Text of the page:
The debate highlighted by Property Week (Growing retail crisis reignites debate over turnover leases 07/05/20), regarding the growing retailer requirement for turnover rents is a valid one and demonstrates the case for shared risk and a partnership approach. As a new merged physical and digital (or phygital) ecosystem becomes the norm in our malls and meeting places, then so too should the relationship between the landlord and tenant. The sharing of transactional data, based on a turnover only rent has to be fair and reasonable, if the landlord is sharing in that risk. Equally the significant amount of data that the landlord collects on visitors, cars, pedestrian flows, hot spots, events, Wi-Fi and more should also be shared with their tenants (their ‘customers’). This will support a big data flow that needs to be managed and shaped into meaningful and intelligent, actionable information. It is only when we have this open and transparent relationship, that malls and meeting places, retailers and operators will be able to provide a personalised customer journey and experience. After all, the new normal no longer requires physical location for a customer to be a customer, as they can be sat at home watching TV, or on a beach in Dubai, and they are still your customer. That will only be true, if they resonate with your meeting place and it is their primary hub in which to socialise, culturally enrich themselves and adopt as the heart of their community.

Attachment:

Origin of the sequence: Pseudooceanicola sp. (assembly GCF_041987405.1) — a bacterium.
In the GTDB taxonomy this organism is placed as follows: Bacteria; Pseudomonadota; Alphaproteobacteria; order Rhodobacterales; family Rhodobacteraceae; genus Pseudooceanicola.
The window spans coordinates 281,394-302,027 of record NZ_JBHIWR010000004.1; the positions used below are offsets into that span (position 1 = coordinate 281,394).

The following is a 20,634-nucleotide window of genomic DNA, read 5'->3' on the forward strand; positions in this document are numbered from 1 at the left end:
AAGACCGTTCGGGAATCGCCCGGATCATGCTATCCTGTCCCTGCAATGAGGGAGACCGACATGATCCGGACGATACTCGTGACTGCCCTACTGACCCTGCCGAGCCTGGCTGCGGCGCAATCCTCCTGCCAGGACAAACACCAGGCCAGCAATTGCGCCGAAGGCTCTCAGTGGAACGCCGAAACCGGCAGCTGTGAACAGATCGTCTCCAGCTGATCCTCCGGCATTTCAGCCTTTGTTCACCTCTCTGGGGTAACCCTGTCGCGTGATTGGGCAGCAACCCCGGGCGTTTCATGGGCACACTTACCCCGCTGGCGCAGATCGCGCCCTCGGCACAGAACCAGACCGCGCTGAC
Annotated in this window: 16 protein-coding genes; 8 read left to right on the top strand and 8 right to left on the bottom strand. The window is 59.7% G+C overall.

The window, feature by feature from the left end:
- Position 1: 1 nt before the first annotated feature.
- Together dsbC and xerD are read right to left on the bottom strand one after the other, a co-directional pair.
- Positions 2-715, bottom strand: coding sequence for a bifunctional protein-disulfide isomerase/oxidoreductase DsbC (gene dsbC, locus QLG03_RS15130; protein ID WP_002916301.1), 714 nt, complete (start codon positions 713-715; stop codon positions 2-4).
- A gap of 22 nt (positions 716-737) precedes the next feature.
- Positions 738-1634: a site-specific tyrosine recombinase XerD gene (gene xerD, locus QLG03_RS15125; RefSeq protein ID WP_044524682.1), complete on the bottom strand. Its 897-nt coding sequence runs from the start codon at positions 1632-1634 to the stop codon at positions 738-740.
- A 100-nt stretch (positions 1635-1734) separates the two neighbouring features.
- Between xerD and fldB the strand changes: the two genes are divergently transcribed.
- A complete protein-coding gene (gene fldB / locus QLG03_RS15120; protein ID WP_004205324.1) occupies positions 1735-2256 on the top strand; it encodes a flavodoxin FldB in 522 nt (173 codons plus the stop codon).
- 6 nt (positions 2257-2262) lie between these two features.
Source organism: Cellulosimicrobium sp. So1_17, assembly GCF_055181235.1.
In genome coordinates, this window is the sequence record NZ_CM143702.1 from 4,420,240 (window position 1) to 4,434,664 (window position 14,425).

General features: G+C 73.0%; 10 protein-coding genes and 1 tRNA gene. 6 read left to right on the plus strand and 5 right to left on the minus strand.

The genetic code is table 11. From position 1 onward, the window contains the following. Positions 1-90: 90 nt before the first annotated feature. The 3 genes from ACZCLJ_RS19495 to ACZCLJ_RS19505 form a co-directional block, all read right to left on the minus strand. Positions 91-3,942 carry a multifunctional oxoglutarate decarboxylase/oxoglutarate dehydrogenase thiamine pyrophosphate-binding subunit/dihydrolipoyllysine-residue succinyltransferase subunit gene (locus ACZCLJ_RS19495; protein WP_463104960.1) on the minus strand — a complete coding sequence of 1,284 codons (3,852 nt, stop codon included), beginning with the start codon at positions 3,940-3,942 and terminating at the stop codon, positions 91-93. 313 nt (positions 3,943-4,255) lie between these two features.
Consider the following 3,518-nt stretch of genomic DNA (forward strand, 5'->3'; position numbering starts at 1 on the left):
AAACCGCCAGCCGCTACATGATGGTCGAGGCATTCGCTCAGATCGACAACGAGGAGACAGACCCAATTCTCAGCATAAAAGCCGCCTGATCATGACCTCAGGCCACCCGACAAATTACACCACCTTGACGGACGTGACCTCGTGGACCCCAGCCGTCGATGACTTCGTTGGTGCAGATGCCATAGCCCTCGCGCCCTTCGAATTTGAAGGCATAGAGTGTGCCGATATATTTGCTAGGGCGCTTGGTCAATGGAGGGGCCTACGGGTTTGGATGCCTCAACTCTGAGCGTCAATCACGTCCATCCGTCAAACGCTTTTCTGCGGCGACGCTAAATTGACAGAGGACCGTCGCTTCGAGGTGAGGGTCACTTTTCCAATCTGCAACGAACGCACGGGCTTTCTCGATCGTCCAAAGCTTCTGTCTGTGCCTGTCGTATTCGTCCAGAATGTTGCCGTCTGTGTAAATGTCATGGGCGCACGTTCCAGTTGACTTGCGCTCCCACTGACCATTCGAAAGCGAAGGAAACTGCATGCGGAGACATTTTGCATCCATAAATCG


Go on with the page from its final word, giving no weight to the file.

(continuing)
A customer who patronises your meeting place no longer needs to ‘actually’ be at your mall or meeting place; they just have to emotionally connect with it. They will purchase from your stores, order food from your restaurants and regularly visit your smart, digitally enabled space.

This brings us back to the lease structure required to meet the bright new, post-Covid-19 future. We all have to accept that we will never go back to how we were and that the digital or online world has just received a significant evolutionary boost. Whilst we can expect some bounce back, or revenge spending, as it has been called. Some of the behavioural change will stick and certain categories of consumer spending will follow a new trajectory.

If the unevenly distributed future is showing us a glimpse of the new consumer spending model, then malls & meeting places will have to adapt and evolve current business formats. This is in order to re-shape a merged online and offline income stream and ultimately allows realistic valuations of our assets. This will be driven by ‘Digital Transformation Strategies’ that identify, qualify, quantify and realise the new revenue streams that can be driven from the physical and digital world of retail. It is only by understanding, adapting and evolving quickly, we can properly shape an aligned lease structure between landlords and operators, even if this is initially category specific. By using enhanced data analytics from an e-commerce ecosystem, trusted by all parties, we will be able to capture the true turnover income from a merged digital and physical retail singularity.

The retail singularity is a model that adapts and evolves to allow accuracy of income that will drive performance and deliver the capital valuation structure for the future of the real estate industry. It is only by merging the digital and physical, aligning owners and tenants and allowing big data to drive solutions, that we can deliver a true personalised customer journey and experience.

Part One of this article was featured
in the June edition of RLI.